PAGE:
The Transcriptionist

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Mini Pin-It Reviews #24 – Four Books From Netgalley

Published September 7, 2018 by bibliobeth

Hello everyone and welcome to another mini pin-it reviews post! I have a massive backlog of reviews and this is my way of trying to get on top of things a bit. This isn’t to say I didn’t like some of these books – my star rating is a more accurate reflection of this, but this is a great, snappy way of getting my thoughts across and decreasing my backlog a bit. This time I’ve got four books from Netgalley for you – please see my pin-it thoughts below!

1.) Me, Myself And Why: Searching For The Science Of Self – Jennifer Ouellette

What’s it all about?:

As diverse as people appear to be, all of our genes and brains are nearly identical. In Me, Myself, and Why, Jennifer Ouellette dives into the miniscule ranges of variation to understand just what sets us apart. She draws on cutting-edge research in genetics, neuroscience, and psychology-enlivened as always with her signature sense of humor-to explore the mysteries of human identity and behavior. Readers follow her own surprising journey of self-discovery as she has her genome sequenced, her brain mapped, her personality typed, and even samples a popular hallucinogen. Bringing together everything from Mendel’s famous pea plant experiments and mutations in The X-Men to our taste for cilantro and our relationships with virtual avatars, Ouellette takes us on an endlessly thrilling and illuminating trip into the science of ourselves.

Would I recommend it?:

Maybe!

Star rating (out of 5):

3 Star Rating Clip Art

2.) Land Where I Flee – Prajwal Parajuly

What’s it all about?:

To commemorate Chitralekha Nepauney’s Chaurasi – her landmark 84th birthday – Chitralekha’s grandchildren are travelling to Gangtok to pay their respects.

Agastaya is flying in from New York. Although a successful oncologist at only thirty-three he is dreading his family’s inquisition into why he is not married, and terrified that the reason for his bachelordom will be discovered.

Joining him are Manasa and Bhagwati, coming from London and Colorado respectively. One the Oxford-educated achiever; the other the disgraced eloper – one moneyed but miserable; the other ostracized but optimistic.

All three harbour the same dual objective: to emerge from the celebrations with their grandmother’s blessing and their nerves intact: a goal that will become increasingly impossible thanks to a mischievous maid and a fourth, uninvited guest.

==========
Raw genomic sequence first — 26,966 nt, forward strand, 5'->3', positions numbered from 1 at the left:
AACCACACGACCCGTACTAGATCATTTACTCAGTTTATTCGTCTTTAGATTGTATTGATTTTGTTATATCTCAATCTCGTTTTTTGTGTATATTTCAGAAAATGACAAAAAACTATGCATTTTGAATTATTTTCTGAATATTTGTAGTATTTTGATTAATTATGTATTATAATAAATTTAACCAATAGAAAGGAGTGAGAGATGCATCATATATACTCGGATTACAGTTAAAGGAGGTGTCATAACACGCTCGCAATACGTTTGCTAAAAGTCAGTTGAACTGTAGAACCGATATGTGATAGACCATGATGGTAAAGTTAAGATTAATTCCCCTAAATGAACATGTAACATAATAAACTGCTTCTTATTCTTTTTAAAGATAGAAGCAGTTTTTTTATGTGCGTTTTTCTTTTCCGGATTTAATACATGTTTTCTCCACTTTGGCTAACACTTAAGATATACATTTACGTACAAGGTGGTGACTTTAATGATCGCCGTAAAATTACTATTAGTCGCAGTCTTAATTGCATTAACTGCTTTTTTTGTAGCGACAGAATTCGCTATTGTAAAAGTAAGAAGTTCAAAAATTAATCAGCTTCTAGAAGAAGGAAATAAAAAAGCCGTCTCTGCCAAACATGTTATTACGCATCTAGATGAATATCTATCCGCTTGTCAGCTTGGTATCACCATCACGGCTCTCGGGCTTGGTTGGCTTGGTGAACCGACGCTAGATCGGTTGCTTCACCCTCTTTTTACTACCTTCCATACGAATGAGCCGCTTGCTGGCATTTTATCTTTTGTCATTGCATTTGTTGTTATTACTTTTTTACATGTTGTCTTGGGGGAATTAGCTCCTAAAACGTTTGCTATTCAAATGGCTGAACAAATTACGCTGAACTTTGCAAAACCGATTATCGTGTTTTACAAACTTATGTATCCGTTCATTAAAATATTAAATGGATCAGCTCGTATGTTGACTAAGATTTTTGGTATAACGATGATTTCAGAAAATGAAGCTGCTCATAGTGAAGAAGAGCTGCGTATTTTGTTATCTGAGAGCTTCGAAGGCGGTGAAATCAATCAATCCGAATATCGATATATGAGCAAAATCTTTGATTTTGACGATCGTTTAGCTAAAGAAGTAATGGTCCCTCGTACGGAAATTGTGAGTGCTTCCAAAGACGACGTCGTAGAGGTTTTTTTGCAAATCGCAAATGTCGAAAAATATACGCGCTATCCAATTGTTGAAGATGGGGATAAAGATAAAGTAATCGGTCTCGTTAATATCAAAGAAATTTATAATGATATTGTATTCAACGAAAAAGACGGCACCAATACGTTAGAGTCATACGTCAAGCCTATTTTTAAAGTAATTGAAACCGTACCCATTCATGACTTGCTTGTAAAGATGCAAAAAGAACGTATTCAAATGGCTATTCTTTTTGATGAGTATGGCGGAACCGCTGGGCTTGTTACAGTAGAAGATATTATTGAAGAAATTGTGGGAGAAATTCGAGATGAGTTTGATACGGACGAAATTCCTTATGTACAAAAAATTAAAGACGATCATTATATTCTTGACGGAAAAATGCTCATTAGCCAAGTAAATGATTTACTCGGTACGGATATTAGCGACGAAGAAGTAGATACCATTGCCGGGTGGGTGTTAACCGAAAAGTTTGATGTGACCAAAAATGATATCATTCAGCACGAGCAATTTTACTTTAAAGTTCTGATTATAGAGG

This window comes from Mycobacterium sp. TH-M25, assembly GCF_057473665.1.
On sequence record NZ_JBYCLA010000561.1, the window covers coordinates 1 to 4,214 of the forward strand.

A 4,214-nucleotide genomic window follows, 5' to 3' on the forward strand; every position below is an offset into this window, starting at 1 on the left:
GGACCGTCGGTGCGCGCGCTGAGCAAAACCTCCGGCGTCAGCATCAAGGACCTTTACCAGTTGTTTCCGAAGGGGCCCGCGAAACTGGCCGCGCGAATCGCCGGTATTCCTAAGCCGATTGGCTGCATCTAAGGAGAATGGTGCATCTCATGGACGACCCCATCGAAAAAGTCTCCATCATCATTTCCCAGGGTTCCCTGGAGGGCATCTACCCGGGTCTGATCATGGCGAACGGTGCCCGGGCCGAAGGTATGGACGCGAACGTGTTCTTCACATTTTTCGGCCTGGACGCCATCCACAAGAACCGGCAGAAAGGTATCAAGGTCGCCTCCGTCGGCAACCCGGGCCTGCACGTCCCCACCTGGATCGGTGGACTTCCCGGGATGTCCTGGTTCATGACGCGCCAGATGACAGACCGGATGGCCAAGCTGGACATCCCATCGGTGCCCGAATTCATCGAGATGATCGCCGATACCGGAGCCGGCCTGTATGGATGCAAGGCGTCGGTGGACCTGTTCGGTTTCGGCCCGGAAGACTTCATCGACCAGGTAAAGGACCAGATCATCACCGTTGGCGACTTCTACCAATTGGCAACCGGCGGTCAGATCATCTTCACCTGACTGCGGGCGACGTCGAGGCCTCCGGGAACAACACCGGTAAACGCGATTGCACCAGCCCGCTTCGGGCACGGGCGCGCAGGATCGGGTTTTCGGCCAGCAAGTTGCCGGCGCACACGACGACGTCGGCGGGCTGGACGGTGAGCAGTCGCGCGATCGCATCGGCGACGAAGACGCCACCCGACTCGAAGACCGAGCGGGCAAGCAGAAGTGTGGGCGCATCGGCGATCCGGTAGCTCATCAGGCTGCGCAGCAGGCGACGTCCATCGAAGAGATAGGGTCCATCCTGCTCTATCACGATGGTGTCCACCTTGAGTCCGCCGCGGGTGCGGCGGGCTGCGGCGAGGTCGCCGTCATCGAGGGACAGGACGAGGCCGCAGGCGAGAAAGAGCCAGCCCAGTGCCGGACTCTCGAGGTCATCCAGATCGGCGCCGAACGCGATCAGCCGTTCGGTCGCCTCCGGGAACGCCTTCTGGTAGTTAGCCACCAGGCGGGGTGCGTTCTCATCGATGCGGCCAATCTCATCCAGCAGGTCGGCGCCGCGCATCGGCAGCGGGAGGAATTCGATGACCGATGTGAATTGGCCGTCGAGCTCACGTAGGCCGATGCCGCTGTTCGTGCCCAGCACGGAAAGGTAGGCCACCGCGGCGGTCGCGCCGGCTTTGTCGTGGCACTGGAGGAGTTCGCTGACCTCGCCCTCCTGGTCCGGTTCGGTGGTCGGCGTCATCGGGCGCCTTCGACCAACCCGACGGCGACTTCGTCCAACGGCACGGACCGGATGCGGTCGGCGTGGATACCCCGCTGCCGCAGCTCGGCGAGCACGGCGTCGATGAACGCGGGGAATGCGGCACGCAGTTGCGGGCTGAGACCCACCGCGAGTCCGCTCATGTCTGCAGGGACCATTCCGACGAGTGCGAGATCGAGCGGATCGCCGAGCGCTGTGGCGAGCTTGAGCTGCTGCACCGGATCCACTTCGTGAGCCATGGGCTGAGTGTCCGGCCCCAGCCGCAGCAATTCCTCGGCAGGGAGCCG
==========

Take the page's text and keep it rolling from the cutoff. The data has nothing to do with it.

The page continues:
Prajwal Parajuly – the son of an Indian father and a Nepalese mother – divides his time between New York and Oxford, but disappears to Gangtok, his hometown in the Indian Himalayas, at every opportunity. Land Where I Flee is his first novel.

Would I recommend it?:

Maybe!

Star rating (out of 5):

3 Star Rating Clip Art

3.) Joy, Guilt, Anger Love: What Neuroscience Can And Can’t Tell Us About How We Feel – Giovanni Frazzetto

What’s it all about?:

Is science ever enough to explain why we feel the way we feel?

In this engaging account, renowned neuroscientist Giovanni Frazzetto blends cutting-edge scientific research with personal stories to reveal how our brains generate our emotions. He demonstrates that while modern science has expanded our knowledge, investigating art, literature, and philosophy is equally crucial to unraveling the brain’s secrets. What can a brain scan, or our reaction to a Caravaggio painting, reveal about the deep seat of guilt? Can ancient remedies fight sadness more effectively than antidepressants? What can writing poetry tell us about how joy works? Structured in seven chapters encompassing common human emotions—anger, guilt, anxiety, grief, empathy, joy, and love—Joy, Guilt, Anger, Love offers a way of thinking about science and art that will help us to more fully understand ourselves and how we feel.

Would I recommend it?:

Maybe!

Star rating (out of 5):

3 Star Rating Clip Art

4.) The Transcriptionist – Amy Rowland

What’s it all about?:

This powerful debut follows a woman who sets out to challenge the absurdity of the world around her. Lena, the transcriptionist, sits alone in a room far away from the hum of the newsroom that is the heart of the Record, the New York City newspaper for which she works. For years, she has been the ever-present link for reporters calling in stories from around the world. Turning spoken words to print, Lena is the vein that connects the organs of the paper. She is loyal, she is unquestioning, yet technology is dictating that her days there are numbered. When she reads a shocking piece in the paper about a Jane Doe mauled to death by a lion, she recognizes the woman in the picture. They had met on a bus just a few days before. Obsessed with understanding what caused the woman to deliberately climb into the lion’s den, Lena begins a campaign for truth that will destroy the Record’s complacency and shake the venerable institution to its very foundation. An exquisite novel that asks probing questions about journalism and ethics, about the decline of the newspaper and the failure of language, it is also the story of a woman’s effort to establish her place in an increasingly alien and alienating world.

Would I recommend it?:

Not sure.

Star rating (out of 5):

3 Star Rating Clip Art

COMING UP NEXT TIME ON MINI-PIN IT REVIEWS: Four YA Novels.

 

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